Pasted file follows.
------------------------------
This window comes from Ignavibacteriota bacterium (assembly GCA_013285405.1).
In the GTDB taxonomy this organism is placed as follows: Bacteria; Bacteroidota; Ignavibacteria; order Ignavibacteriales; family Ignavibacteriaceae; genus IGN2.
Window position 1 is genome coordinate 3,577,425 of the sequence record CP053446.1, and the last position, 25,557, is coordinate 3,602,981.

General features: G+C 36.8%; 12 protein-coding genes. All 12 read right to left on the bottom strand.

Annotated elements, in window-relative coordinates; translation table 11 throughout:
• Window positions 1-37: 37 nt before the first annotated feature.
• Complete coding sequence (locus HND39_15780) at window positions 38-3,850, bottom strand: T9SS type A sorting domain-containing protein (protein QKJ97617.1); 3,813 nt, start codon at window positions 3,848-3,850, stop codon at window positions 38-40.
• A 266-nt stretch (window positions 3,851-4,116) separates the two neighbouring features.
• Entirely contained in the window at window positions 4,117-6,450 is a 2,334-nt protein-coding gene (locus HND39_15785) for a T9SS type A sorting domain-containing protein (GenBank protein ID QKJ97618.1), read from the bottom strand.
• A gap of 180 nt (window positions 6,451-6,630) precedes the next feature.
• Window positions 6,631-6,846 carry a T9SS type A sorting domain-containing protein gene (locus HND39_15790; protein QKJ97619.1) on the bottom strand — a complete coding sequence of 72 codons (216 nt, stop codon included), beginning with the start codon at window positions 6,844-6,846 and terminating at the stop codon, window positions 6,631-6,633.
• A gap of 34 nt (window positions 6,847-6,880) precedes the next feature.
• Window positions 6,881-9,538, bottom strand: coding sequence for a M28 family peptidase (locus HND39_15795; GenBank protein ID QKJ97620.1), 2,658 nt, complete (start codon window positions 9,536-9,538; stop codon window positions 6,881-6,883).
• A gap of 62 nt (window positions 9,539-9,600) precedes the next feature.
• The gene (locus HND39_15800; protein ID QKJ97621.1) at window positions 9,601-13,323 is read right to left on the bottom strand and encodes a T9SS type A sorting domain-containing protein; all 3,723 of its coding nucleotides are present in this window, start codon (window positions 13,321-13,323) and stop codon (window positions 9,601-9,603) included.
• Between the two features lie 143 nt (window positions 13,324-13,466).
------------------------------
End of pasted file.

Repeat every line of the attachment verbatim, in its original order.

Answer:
This window comes from Ignavibacteriota bacterium (assembly GCA_013285405.1).
In the GTDB taxonomy this organism is placed as follows: Bacteria; Bacteroidota; Ignavibacteria; order Ignavibacteriales; family Ignavibacteriaceae; genus IGN2.
Window position 1 is genome coordinate 3,577,425 of the sequence record CP053446.1, and the last position, 25,557, is coordinate 3,602,981.

General features: G+C 36.8%; 12 protein-coding genes. All 12 read right to left on the bottom strand.

Annotated elements, in window-relative coordinates; translation table 11 throughout:
• Window positions 1-37: 37 nt before the first annotated feature.
• Complete coding sequence (locus HND39_15780) at window positions 38-3,850, bottom strand: T9SS type A sorting domain-containing protein (protein QKJ97617.1); 3,813 nt, start codon at window positions 3,848-3,850, stop codon at window positions 38-40.
• A 266-nt stretch (window positions 3,851-4,116) separates the two neighbouring features.
• Entirely contained in the window at window positions 4,117-6,450 is a 2,334-nt protein-coding gene (locus HND39_15785) for a T9SS type A sorting domain-containing protein (GenBank protein ID QKJ97618.1), read from the bottom strand.
• A gap of 180 nt (window positions 6,451-6,630) precedes the next feature.
• Window positions 6,631-6,846 carry a T9SS type A sorting domain-containing protein gene (locus HND39_15790; protein QKJ97619.1) on the bottom strand — a complete coding sequence of 72 codons (216 nt, stop codon included), beginning with the start codon at window positions 6,844-6,846 and terminating at the stop codon, window positions 6,631-6,633.
• A gap of 34 nt (window positions 6,847-6,880) precedes the next feature.
• Window positions 6,881-9,538, bottom strand: coding sequence for a M28 family peptidase (locus HND39_15795; GenBank protein ID QKJ97620.1), 2,658 nt, complete (start codon window positions 9,536-9,538; stop codon window positions 6,881-6,883).
• A gap of 62 nt (window positions 9,539-9,600) precedes the next feature.
• The gene (locus HND39_15800; protein ID QKJ97621.1) at window positions 9,601-13,323 is read right to left on the bottom strand and encodes a T9SS type A sorting domain-containing protein; all 3,723 of its coding nucleotides are present in this window, start codon (window positions 13,321-13,323) and stop codon (window positions 9,601-9,603) included.
• Between the two features lie 143 nt (window positions 13,324-13,466).